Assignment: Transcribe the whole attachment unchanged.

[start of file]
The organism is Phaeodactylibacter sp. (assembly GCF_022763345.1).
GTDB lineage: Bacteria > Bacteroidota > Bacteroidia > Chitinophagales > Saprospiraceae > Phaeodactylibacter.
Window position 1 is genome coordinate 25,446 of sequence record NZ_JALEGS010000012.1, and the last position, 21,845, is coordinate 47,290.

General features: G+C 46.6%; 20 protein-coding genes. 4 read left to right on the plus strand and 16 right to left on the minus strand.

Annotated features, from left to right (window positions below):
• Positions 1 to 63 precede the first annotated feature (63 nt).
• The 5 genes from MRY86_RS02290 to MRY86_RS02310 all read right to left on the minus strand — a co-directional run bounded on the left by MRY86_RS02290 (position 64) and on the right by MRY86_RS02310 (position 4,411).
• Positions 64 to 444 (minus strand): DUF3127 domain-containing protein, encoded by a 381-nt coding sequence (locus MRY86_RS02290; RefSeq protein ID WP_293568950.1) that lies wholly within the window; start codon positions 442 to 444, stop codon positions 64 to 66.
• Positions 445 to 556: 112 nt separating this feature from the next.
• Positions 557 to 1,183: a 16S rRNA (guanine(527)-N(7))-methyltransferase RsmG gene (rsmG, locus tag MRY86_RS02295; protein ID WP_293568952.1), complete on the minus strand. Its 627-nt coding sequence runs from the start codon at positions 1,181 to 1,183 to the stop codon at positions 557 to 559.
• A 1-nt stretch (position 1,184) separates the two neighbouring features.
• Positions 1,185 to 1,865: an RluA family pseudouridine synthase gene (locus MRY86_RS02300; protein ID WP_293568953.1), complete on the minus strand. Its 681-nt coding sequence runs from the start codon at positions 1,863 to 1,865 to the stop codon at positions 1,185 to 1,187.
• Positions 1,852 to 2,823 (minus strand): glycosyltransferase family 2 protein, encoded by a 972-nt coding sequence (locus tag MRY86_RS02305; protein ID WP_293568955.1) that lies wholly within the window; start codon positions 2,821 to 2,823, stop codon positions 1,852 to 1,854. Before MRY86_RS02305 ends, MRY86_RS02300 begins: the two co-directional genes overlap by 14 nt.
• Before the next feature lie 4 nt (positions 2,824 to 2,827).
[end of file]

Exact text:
The organism is Phaeodactylibacter sp. (assembly GCF_022763345.1).
GTDB lineage: Bacteria > Bacteroidota > Bacteroidia > Chitinophagales > Saprospiraceae > Phaeodactylibacter.
Window position 1 is genome coordinate 25,446 of sequence record NZ_JALEGS010000012.1, and the last position, 21,845, is coordinate 47,290.

General features: G+C 46.6%; 20 protein-coding genes. 4 read left to right on the plus strand and 16 right to left on the minus strand.

Annotated features, from left to right (window positions below):
• Positions 1 to 63 precede the first annotated feature (63 nt).
• The 5 genes from MRY86_RS02290 to MRY86_RS02310 all read right to left on the minus strand — a co-directional run bounded on the left by MRY86_RS02290 (position 64) and on the right by MRY86_RS02310 (position 4,411).
• Positions 64 to 444 (minus strand): DUF3127 domain-containing protein, encoded by a 381-nt coding sequence (locus MRY86_RS02290; RefSeq protein ID WP_293568950.1) that lies wholly within the window; start codon positions 442 to 444, stop codon positions 64 to 66.
• Positions 445 to 556: 112 nt separating this feature from the next.
• Positions 557 to 1,183: a 16S rRNA (guanine(527)-N(7))-methyltransferase RsmG gene (rsmG, locus tag MRY86_RS02295; protein ID WP_293568952.1), complete on the minus strand. Its 627-nt coding sequence runs from the start codon at positions 1,181 to 1,183 to the stop codon at positions 557 to 559.
• A 1-nt stretch (position 1,184) separates the two neighbouring features.
• Positions 1,185 to 1,865: an RluA family pseudouridine synthase gene (locus MRY86_RS02300; protein ID WP_293568953.1), complete on the minus strand. Its 681-nt coding sequence runs from the start codon at positions 1,863 to 1,865 to the stop codon at positions 1,185 to 1,187.
• Positions 1,852 to 2,823 (minus strand): glycosyltransferase family 2 protein, encoded by a 972-nt coding sequence (locus tag MRY86_RS02305; protein ID WP_293568955.1) that lies wholly within the window; start codon positions 2,821 to 2,823, stop codon positions 1,852 to 1,854. Before MRY86_RS02305 ends, MRY86_RS02300 begins: the two co-directional genes overlap by 14 nt.
• Before the next feature lie 4 nt (positions 2,824 to 2,827).